Knowing your body fat percentage will help us to provide you with a more accurate recommendation for your daily protein requirements. It is strongly recommended that you use the most accurate method described below that is available to you.
You can add your body fat percentage to your diary by adding a biometric on the website or in the mobile app.
There are several ways to determine how much body fat you are carrying. Each has its pros and cons. We've listed them below in order of cost, complexity and accuracy, from lowest to highest:
The easiest and least expensive way to gauge your body fat percentage is to take a photo of yourself in your underwear (the most painful part) and then compare it to photos of people at different body fat percentages. You can use the photos below or do an Internet search for "body fat percentage" and selecting the Images tab on the results page. This of course isn't the most accurate method, as it requires you to be objective about your appearance, but it can give you a very good idea of where you are and what the next stage in personal health actually looks like.
This low-tech method involves using an inexpensive, lightweight and hand-held device known as a skin caliper to measure the thickness of a fold of your skin and the fat that lies beneath it. Calipers cost anywhere between a couple dollars and a couple hundred dollars and resemble a small pair of tongs. They can measure distance down to a millimeter. They can easily be purchased on Amazon and come with comprehensive instructions and formulas that will calculate your body fat percentage.
Taken at specific locations on your body, caliper readings can help you determine the total percent of body fat. Although there is always the possibility of error, body fat calipers are one of the most time-tested and accurate ways to measure body fat. For results to be truly helpful, it's best to engage the help of another person — particularly for women, who need to measure the skinfold on the back of the upper arm, a difficult-to-reach area — and to use that same person to take your measurements each time. You'll also need to either perform some simple calculations on your own, or use an online calculator developed for just this purpose to translate those measurements into your body fat percentage.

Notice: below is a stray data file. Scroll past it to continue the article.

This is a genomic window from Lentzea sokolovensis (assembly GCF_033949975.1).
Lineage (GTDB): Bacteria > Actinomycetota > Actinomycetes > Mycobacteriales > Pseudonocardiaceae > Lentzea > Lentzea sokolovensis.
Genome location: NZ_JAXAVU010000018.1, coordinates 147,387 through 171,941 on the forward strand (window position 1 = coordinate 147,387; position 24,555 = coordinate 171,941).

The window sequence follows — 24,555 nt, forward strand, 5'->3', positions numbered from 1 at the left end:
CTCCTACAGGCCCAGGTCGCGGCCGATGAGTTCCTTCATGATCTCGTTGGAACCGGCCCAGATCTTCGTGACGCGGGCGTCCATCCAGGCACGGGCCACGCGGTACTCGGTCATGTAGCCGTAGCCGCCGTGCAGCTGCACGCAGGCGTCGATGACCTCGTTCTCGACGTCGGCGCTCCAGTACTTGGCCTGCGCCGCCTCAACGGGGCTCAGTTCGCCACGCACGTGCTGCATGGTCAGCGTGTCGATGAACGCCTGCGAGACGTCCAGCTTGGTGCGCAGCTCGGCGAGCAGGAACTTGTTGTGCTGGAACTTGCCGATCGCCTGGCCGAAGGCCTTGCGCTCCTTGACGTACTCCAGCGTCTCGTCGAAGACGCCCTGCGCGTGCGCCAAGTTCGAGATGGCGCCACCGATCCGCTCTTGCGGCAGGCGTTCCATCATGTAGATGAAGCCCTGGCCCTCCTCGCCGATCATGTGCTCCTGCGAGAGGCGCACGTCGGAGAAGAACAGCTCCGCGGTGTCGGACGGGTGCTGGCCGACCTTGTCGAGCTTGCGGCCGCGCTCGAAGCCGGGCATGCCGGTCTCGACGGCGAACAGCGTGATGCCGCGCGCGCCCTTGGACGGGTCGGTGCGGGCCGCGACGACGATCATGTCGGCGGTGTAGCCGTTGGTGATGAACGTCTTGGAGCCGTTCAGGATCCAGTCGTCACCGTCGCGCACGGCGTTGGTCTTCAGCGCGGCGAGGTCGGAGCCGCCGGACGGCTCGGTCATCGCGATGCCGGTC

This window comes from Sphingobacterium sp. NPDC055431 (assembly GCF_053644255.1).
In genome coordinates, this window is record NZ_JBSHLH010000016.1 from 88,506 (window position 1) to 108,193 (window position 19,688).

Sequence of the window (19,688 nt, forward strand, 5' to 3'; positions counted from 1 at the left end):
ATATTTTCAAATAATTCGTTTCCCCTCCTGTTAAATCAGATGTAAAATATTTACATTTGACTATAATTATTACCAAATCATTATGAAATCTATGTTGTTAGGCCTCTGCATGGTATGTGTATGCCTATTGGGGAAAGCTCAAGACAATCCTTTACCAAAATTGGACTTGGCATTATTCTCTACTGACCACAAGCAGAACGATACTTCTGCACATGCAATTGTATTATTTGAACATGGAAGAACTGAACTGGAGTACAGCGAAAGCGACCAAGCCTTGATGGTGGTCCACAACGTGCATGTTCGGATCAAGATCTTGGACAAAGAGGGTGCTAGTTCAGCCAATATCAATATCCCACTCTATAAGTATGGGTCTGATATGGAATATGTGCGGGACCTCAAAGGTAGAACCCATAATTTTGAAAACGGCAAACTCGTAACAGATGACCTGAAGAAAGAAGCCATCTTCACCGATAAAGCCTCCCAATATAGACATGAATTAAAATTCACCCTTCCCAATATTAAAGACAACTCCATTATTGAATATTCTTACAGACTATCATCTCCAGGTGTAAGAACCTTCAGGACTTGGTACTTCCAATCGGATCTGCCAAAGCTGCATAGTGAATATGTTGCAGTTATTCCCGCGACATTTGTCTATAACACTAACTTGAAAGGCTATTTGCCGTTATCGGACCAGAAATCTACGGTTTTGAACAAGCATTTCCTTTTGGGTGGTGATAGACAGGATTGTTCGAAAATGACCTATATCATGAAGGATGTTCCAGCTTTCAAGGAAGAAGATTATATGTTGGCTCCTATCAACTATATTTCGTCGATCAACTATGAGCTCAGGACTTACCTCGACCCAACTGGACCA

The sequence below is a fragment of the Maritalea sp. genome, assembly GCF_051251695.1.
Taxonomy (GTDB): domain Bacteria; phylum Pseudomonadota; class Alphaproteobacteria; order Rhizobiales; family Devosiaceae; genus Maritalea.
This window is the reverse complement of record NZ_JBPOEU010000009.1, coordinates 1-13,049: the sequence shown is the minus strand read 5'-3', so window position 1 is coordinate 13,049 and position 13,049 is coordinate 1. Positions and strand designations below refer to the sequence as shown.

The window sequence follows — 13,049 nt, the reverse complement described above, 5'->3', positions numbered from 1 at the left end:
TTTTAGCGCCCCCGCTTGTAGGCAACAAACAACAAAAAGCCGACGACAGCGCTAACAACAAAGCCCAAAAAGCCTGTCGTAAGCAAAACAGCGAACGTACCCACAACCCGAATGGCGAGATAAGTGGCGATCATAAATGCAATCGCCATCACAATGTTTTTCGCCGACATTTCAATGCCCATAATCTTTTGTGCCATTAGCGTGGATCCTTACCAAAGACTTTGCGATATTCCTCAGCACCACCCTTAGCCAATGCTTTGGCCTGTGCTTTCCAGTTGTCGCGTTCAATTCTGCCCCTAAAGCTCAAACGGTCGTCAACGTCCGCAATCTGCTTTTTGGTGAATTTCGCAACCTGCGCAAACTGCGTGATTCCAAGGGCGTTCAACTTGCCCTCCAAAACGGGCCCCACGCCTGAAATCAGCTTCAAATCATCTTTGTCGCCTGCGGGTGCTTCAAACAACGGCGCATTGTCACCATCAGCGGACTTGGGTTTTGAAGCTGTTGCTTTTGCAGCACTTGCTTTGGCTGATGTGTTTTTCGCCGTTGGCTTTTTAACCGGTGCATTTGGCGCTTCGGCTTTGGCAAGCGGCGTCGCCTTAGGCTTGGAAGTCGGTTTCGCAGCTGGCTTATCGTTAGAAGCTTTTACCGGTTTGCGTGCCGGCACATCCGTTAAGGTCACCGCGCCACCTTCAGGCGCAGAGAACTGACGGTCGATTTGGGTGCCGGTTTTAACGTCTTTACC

Bioelectrical Impedance Analysis (BIA)
This approach can be as simple as stepping on a specific type of scale that measures body fat, readily available online for about $50. BIA sends an electrical signal through your body, where it will pass easily through lean body mass — which is up to 75% water, a good conductor of electricity — but be impeded by your fat tissue — which contains low amounts of water.
This measurement, along with other factors — such as your height, weight, age and sex that you enter into the device — is then used to calculate your percentage of body fat, lean body mass and other body composition measurements. Although the absolute value may be off a bit, a BIA scale is very accurate and typically very consistent. Even though the number might not be accurate it will accurately measure your body fat day-to-day variability, which is a far more reliable monitor than your body weight.
More Advanced Tools
Skulpt or Electrical Impedance Myography (EIM)
EIM, which was developed by a professor of neurology at Harvard Medical School, is a relatively new technology. Devices using this technology only recently came to market although they have been tested in hospitals for over a decade. This method is similar to BIA in that it uses electricity to determine certain qualities of your body tissue.
An EIM device, such as the Skulpt Aim, is a hand-held gadget about the size of a cell phone that you hold on a few different sites on your body. It uses a different current than BIA that is optimized to flow through fat as well as provide feedback about the quality of your muscles. It is also designed to be placed on specific muscles throughout the body, giving a detailed picture of the strength of each muscle groups and gathers specific fat readings from multiple parts of your body.
The Skulpt Aim claims to be three times more accurate than skin-fold calipers and five times more accurate than bio-impedance. It is relatively expensive though — the device costs $149. Although it can be shared with family members, friends or clients. Skulpt also offers a more-stripped down device, the Chisel, that also reads body fat percentage and muscle quality and that at the time of this writing is retailing for $99.
Bod Pod (Air Displacement Plethysmography)
This option involves sitting inside an egg-shaped compartment for five minutes or less as instruments measure how much air your body displaces. There's no discomfort associated with the test — some people report it feeling like being in an elevator or a plane that has just taken off — although you will need to sit still. The Bod Pod is one of the most accurate body composition tests available today. The only issue is that you will need to find a Bod Pod near you. A single visit generally costs around $50, and you will need follow-up visits to determine if there have been changes in your body composition since your initial reading.